When searching for silk pillow cases, many people sooner or later start to wonder where the silk comes from. For some it is curiosity, for some it is a desire to support some regions over others while some people do so for ideological reasons. However, like many things that are produced in this global society, it’s not that easy to get to the bottom of the issue. Many manufacturers will clearly state on the package where their silk pillow cases are made. It’s the law. What they don’t have to do is state where the silk comes from and most don’t for a variety of reasons. You see, silk is just like soybeans or oil or bananas – it’s a commodity that can be bought or sold all over the world. Local situations cause differences in prices. While one place may be the cheapest now, after a particularly difficult election of maybe even a typhoon, it no longer is the cheapest. Many manufacturers will simply buy their silk elsewhere. Want to know more , plese click on silkpillowcase.co.uk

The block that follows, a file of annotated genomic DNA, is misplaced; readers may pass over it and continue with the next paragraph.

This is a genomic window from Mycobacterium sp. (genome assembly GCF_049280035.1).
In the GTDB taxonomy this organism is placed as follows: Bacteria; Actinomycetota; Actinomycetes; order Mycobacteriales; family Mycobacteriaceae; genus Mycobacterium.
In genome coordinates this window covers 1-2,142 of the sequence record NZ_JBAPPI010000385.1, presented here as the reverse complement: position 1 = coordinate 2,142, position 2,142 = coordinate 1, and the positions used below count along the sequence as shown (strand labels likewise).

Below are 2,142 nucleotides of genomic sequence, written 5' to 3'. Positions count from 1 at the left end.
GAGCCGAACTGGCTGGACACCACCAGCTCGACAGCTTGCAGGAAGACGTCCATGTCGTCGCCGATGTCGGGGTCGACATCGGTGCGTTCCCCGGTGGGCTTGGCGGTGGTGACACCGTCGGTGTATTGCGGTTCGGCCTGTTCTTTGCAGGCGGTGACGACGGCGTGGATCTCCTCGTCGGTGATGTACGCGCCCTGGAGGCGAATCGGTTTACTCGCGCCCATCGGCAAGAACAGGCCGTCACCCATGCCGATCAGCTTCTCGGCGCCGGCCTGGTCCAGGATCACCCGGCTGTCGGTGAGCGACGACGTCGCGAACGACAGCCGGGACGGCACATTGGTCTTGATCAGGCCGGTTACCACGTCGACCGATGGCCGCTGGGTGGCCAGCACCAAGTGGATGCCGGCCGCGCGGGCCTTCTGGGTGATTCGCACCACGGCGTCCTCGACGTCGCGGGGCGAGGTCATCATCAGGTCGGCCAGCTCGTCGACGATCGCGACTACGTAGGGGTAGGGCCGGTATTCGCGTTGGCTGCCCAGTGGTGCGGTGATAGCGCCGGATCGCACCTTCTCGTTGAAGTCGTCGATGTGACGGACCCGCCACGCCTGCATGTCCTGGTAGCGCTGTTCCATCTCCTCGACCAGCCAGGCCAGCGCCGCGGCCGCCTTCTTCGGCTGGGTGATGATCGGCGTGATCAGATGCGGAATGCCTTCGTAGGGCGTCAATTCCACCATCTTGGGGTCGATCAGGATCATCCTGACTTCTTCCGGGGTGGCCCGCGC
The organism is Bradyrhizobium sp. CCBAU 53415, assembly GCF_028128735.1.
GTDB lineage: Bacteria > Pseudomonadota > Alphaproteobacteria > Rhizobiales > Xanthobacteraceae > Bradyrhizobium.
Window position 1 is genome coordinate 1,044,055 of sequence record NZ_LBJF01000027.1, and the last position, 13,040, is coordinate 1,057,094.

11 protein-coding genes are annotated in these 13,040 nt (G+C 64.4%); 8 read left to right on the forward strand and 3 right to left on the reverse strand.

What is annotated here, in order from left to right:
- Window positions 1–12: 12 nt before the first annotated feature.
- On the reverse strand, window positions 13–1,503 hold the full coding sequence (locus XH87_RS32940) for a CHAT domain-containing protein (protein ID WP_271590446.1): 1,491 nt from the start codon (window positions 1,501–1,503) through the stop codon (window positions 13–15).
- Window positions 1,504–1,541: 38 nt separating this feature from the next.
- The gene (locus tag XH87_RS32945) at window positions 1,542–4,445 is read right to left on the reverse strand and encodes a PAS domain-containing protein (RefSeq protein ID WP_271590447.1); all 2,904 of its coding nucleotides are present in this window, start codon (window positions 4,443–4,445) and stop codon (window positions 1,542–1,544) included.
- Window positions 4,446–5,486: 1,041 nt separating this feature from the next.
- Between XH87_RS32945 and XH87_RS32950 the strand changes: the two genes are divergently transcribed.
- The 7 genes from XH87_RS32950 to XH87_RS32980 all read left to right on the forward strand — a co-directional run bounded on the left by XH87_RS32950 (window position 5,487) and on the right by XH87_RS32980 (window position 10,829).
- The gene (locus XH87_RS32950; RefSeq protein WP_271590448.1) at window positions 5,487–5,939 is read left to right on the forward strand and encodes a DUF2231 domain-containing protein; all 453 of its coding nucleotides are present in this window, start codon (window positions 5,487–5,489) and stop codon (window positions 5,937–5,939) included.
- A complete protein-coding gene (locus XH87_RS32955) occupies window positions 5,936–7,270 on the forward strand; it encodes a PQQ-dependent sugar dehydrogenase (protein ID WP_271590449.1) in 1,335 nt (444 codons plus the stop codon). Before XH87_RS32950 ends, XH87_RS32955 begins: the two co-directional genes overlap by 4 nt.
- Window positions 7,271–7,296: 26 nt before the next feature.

However, where are these silk suppliers? The simple truth is there is now way to tell because silk is made all over the world. While the commercial cultivation of silk started in China almost 5000 years ago, now it has spread to all corners of the globe. Silk is commercially made in France, America, the Middle East, Thailand and Japan with China and India being the largest producers. Made in over 30 countries, it is easy for a manufacturer to go shopping elsewhere for a better product or a better price. The large majority of silk manufacturing these days takes place inside a factory and the silk used for silk pillow cases is more than likely no different. It is just a fact of the modern world that factories are more efficient than a handmade process. Factories can produce silk cheaper and easier and with much greater efficiency than any hand-made process. Although some places still do it by hand, most do not. Thailand has an outstanding reputation for making handmade silk even in this modern world of today. Preparing the silk yarn by hand produces three grades of silk. The two finer grades are used for lightweight fabric while the heavier grade is used for clothing and applications that can have a slightly heavier or coarser fabric. It takes about 40 hours of hand reeling to make 1 pound of silk in this traditional Thai manner.